You’re a self-professed non-actor. How did Zach Galifianikis talk you into doing Baskets?
Zach left me a voicemail saying, “I’m doing this TV show and wanted to know if you wanted to be on it.” And he said in his message, “You probably won’t want to do it, but if you think you do, let me know.” I didn’t even know if it was a series or an appearance on Jimmy Kimmel Live.
He had asked you to do that before?
Yeah, he wanted me to go on Kimmel with him one time a few years before and pretend to be his assistant and he was going to yell at me. And I was afraid to do it.
I was also not at a good spot in my life. I was the heaviest I’d ever been, with an out-of-control eating disorder and depression, so I thought, “I definitely don’t want to go on TV in this condition”. But then I thought maybe he’s talking about a series. Having a part on a TV series can help you get stand-up work.
Once I got the script, some of them had some stuff that I found insulting, and I sent Zach an email that said, “I know I already signed the contract but I don’t want to do this.” Because I felt like — and if this seems like it’s offensive to the actress who played this part, please edit it out — but you know the character on The Drew Carey Show with the crazy eye shadow and the crazy hair?
I just was like, “I don’t have enough self-esteem to want to be on TV at any cost.”
So what changed?
I didn’t hear back from him right away, and I started to feel really sad. Well, initially I felt relieved because I was so scared to do it, but then I felt sad so I wrote him and said, “I really appreciate you giving me the opportunity. I don’t mean to be a hard ass; I just don’t want to be humiliated.” And he wrote back and said, “You know you don’t have to do anything that makes you uncomfortable. You can change lines if you want to. And if anything, I want your character to make more jokes at my character’s expense. This is supposed to be fun; I don’t want you to feel bad. And please also keep in mind that this is a character you’re playing; this isn’t you.” And then he said, “Try not to think too much, your brain can’t handle it.” [Laughs]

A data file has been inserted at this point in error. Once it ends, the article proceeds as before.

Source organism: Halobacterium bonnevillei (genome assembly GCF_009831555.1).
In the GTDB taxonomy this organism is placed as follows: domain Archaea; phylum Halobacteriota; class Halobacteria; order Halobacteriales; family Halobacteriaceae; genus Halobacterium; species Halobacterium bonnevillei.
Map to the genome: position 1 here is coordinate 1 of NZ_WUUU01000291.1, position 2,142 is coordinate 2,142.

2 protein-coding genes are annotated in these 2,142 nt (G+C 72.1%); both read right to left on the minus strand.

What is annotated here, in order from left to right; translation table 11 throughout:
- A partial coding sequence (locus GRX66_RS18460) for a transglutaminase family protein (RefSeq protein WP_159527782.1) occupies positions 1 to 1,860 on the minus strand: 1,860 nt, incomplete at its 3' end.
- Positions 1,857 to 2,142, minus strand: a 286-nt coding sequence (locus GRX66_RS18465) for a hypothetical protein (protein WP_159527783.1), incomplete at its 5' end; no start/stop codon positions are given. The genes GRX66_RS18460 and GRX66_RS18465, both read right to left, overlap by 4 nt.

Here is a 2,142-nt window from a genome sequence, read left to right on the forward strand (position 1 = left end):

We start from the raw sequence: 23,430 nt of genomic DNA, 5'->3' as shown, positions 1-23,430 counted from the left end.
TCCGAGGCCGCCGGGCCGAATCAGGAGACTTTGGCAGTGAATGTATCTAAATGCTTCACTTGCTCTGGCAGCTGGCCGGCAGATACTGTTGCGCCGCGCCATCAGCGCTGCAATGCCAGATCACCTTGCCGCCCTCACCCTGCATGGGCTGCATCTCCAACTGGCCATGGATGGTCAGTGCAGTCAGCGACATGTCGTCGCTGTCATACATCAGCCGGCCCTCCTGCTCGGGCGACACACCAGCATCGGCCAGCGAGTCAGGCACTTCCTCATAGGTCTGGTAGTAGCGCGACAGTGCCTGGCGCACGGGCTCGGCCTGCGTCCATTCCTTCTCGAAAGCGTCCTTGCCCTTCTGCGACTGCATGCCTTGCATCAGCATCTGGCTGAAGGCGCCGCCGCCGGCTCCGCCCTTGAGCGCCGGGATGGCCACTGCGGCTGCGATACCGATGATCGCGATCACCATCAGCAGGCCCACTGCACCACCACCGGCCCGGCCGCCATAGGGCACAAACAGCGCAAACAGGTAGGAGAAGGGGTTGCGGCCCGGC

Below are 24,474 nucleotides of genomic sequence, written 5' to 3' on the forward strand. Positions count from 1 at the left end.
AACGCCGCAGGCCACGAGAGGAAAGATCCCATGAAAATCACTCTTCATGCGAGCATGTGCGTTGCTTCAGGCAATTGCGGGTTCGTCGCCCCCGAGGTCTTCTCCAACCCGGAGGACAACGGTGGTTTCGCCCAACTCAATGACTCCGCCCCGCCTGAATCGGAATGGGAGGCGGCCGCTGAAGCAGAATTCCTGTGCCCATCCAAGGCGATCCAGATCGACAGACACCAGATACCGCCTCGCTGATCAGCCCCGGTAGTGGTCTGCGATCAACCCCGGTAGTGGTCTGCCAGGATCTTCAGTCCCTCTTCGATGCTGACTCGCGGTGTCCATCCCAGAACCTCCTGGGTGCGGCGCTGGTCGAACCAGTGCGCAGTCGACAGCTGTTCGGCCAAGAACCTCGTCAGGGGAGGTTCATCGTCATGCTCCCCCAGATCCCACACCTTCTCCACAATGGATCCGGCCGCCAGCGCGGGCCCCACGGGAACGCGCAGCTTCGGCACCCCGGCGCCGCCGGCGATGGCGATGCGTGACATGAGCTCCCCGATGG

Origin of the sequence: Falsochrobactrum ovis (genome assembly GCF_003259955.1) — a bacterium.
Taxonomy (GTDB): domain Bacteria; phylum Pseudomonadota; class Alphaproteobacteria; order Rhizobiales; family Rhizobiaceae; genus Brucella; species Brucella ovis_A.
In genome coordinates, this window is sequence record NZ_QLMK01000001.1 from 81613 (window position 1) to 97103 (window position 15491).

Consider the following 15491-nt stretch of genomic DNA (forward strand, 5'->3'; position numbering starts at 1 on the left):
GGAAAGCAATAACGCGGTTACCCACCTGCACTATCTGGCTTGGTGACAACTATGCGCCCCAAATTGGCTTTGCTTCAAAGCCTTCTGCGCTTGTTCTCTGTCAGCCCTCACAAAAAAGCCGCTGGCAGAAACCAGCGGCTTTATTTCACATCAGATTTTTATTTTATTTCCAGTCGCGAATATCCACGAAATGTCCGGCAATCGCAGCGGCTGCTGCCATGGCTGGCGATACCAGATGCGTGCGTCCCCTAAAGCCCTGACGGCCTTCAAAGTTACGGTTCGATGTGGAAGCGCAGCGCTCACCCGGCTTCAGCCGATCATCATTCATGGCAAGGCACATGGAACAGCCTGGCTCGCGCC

And then I felt fine. I felt like that stuff is all my insecurity and low self esteem flaring up, and that Zach and the director Jonathan [Krisel] are good-hearted people who aren’t trying to make a show where someone’s going to feel like they’ve unwittingly become the butt of every joke.
Most of the characters are over-the-top in one way or another. I feel like you come off as the nicest character on the show.
Well, thanks! The only thing that still makes me feel weird is that even though the clothes are not anything I’d wear, my hair and makeup is basically how I wear it in real life. And the direction that I got for any acting — in quotes — was, “Just say it how you would say it if it were you in this situation.” So it still is weird to me. If people feel a certain way about that character — for instance, that she’s a doormat or as someone Tweeted me, “She’s like Eeyore.” — it’s hard for me not to be like, “Well, is that how I really am?” Because I was playing a version of myself. It’s weird, but it’s such a sweet and fun and lucky situation to have gotten to have. Even if people do think I’m Eeyore, I still feel like I’m so fucking lucky I got to do this.